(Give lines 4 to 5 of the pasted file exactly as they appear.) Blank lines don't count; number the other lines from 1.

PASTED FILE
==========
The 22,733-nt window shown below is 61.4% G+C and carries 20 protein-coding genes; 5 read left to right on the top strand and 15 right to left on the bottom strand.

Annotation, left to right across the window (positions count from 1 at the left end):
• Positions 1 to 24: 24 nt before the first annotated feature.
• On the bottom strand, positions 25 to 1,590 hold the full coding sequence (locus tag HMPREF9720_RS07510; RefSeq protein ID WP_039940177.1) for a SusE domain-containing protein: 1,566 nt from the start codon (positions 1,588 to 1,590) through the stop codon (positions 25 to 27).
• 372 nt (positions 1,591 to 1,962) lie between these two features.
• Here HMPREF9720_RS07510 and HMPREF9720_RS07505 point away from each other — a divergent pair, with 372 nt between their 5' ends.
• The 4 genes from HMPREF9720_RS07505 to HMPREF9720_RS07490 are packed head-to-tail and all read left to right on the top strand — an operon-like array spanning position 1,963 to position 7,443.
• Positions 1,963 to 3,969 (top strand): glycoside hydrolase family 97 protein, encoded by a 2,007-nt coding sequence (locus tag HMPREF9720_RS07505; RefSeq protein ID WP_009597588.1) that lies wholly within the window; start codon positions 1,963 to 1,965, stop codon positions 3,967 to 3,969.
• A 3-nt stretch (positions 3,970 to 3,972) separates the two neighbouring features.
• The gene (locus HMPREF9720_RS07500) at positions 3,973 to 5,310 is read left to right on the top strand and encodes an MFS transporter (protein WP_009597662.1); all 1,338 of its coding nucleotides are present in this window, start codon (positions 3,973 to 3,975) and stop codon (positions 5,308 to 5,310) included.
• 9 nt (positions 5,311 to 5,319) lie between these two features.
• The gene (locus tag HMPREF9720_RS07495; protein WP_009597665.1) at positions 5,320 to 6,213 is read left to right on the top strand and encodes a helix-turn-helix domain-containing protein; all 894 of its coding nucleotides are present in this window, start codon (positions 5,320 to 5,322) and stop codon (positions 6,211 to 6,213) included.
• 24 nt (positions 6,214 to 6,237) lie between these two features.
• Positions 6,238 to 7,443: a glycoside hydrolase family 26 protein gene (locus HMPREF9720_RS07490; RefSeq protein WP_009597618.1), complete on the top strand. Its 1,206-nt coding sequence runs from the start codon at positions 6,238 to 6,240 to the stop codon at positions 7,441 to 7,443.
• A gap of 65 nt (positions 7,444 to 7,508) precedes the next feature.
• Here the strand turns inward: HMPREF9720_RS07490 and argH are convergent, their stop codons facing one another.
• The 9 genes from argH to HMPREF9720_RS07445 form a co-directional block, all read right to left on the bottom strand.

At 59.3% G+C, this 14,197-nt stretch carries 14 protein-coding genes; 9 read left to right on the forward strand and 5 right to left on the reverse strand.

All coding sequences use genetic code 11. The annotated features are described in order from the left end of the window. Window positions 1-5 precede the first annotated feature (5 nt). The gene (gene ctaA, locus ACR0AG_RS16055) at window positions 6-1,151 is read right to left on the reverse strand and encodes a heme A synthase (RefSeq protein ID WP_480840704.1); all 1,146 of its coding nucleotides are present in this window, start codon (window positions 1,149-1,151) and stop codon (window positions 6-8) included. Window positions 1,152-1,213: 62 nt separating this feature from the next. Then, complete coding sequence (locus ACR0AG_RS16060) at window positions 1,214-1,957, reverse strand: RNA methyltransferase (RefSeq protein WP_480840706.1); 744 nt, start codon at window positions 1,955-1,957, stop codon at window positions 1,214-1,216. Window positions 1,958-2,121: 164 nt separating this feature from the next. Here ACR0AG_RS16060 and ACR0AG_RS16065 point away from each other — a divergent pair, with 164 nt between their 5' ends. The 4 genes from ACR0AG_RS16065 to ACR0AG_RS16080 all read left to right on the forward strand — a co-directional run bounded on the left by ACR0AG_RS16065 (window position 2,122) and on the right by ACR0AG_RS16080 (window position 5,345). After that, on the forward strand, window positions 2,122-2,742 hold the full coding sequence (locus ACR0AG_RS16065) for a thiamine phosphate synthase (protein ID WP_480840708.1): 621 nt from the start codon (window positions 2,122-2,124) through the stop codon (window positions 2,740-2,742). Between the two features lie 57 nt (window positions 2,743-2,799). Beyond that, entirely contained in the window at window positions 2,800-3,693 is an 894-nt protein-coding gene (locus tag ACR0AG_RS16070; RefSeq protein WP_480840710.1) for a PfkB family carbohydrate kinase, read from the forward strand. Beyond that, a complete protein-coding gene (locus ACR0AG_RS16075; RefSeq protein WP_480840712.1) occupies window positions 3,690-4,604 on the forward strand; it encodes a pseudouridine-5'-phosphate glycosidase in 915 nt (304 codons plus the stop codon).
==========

• On the bottom strand, positions 25 to 1,590 hold the full coding sequence (locus tag HMPREF9720_RS07510; RefSeq protein ID WP_039940177.1) for a SusE domain-containing protein: 1,566 nt from the start codon (positions 1,588 to 1,590) through the stop codon (positions 25 to 27).
• 372 nt (positions 1,591 to 1,962) lie between these two features.